President Donald Trump’s extraordinary effort to overturn the presidential election is going before Congress as the lawmakers convene in a joint session to confirm the Electoral College vote won by Joe Biden.

It is a largely ceremonial role that is typically routine. It will be anything but this time, as a group of Republican Senators as well as 100 House Republicans   intend to object to the vote. There are eleven Republicans who have sided with the President in a long-shot effort that is all but certain to fail. 

Despite Trump's repeated claims of wide scale voter fraud, his own attorney general said that there was no evidence of such, none that would turn the election on its head. Subsequently, Trump has turned up the pressure on his Vice President, Mike Pence.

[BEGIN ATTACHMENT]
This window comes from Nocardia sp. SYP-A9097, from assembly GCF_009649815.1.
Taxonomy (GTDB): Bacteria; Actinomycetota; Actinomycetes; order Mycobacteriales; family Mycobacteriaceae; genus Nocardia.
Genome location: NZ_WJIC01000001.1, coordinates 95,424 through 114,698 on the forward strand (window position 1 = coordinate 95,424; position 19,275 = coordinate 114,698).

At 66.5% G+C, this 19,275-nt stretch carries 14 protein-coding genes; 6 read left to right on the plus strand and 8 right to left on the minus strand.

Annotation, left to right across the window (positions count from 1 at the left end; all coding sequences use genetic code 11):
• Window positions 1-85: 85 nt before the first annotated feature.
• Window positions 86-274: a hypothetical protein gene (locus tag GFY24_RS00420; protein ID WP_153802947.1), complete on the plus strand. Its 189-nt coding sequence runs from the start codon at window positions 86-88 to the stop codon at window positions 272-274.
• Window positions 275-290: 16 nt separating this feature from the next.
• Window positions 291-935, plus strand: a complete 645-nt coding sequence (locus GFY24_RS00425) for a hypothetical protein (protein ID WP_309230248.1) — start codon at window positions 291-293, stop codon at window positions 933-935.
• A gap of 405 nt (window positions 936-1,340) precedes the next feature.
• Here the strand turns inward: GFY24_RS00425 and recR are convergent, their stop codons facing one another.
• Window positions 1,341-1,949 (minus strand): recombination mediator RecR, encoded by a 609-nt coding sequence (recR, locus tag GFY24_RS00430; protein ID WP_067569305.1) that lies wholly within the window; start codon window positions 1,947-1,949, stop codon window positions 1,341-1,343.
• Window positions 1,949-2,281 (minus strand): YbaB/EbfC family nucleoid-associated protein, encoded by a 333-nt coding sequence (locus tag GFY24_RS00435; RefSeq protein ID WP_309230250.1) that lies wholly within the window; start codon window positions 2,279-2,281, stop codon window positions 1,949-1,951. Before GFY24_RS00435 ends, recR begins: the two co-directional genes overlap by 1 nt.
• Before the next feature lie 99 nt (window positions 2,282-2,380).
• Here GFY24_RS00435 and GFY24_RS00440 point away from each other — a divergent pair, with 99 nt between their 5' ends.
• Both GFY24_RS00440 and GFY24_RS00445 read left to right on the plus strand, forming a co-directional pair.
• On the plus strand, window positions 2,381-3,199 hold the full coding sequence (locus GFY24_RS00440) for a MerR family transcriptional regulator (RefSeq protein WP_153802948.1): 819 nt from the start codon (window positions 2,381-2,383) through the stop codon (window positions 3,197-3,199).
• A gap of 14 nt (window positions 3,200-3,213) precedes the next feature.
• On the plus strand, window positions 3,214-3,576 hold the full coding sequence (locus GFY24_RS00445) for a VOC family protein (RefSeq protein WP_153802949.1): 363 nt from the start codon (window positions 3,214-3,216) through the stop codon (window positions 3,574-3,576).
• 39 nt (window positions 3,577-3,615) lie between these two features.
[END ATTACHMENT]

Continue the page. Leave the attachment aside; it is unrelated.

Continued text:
Other vice presidents, including Al Gore and Richard Nixon, presided over their own defeats, Pence supports those Republican lawmakers mounting challenges to the 2020 outcome. Constitutionally, the Vice president cannot overrule the will of the people. 

“I hope that our great vice president comes through for us," Trump said at a rally in Georgia this week. "He’s a great guy. Of course, if he doesn’t come through, I won’t like him quite as much.”

It is not the first time, nor probably the last that lawmakers have challenged results. Democrats did so in 2017 and in 2005. 

“There is no constitutionally viable means for the Congress to overturn an election,” said Sen. Tim Scott, R-S.C., announcing his refusal to join the effort on the eve of the session.

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